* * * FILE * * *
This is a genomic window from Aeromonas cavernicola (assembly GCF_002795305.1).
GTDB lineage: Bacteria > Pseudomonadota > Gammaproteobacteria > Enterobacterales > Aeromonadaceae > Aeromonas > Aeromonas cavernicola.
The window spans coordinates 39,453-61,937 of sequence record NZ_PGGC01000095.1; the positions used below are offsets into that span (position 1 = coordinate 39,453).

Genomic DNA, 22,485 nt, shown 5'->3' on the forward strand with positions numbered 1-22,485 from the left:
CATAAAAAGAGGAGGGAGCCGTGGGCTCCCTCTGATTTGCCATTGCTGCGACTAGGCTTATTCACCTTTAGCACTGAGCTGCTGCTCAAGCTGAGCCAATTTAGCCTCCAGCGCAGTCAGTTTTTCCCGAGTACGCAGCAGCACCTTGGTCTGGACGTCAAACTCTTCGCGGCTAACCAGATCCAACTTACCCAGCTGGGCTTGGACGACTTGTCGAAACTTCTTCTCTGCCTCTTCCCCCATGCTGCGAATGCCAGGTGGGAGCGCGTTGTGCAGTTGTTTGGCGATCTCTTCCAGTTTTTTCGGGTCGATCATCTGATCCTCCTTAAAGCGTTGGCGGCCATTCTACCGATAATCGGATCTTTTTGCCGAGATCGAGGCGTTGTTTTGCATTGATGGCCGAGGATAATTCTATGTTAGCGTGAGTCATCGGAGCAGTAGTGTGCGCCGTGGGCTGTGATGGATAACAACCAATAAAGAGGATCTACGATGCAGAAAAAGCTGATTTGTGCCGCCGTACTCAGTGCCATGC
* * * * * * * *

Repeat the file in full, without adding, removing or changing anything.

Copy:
This is a genomic window from Aeromonas cavernicola (assembly GCF_002795305.1).
GTDB lineage: Bacteria > Pseudomonadota > Gammaproteobacteria > Enterobacterales > Aeromonadaceae > Aeromonas > Aeromonas cavernicola.
The window spans coordinates 39,453-61,937 of sequence record NZ_PGGC01000095.1; the positions used below are offsets into that span (position 1 = coordinate 39,453).

Genomic DNA, 22,485 nt, shown 5'->3' on the forward strand with positions numbered 1-22,485 from the left:
CATAAAAAGAGGAGGGAGCCGTGGGCTCCCTCTGATTTGCCATTGCTGCGACTAGGCTTATTCACCTTTAGCACTGAGCTGCTGCTCAAGCTGAGCCAATTTAGCCTCCAGCGCAGTCAGTTTTTCCCGAGTACGCAGCAGCACCTTGGTCTGGACGTCAAACTCTTCGCGGCTAACCAGATCCAACTTACCCAGCTGGGCTTGGACGACTTGTCGAAACTTCTTCTCTGCCTCTTCCCCCATGCTGCGAATGCCAGGTGGGAGCGCGTTGTGCAGTTGTTTGGCGATCTCTTCCAGTTTTTTCGGGTCGATCATCTGATCCTCCTTAAAGCGTTGGCGGCCATTCTACCGATAATCGGATCTTTTTGCCGAGATCGAGGCGTTGTTTTGCATTGATGGCCGAGGATAATTCTATGTTAGCGTGAGTCATCGGAGCAGTAGTGTGCGCCGTGGGCTGTGATGGATAACAACCAATAAAGAGGATCTACGATGCAGAAAAAGCTGATTTGTGCCGCCGTACTCAGTGCCATGC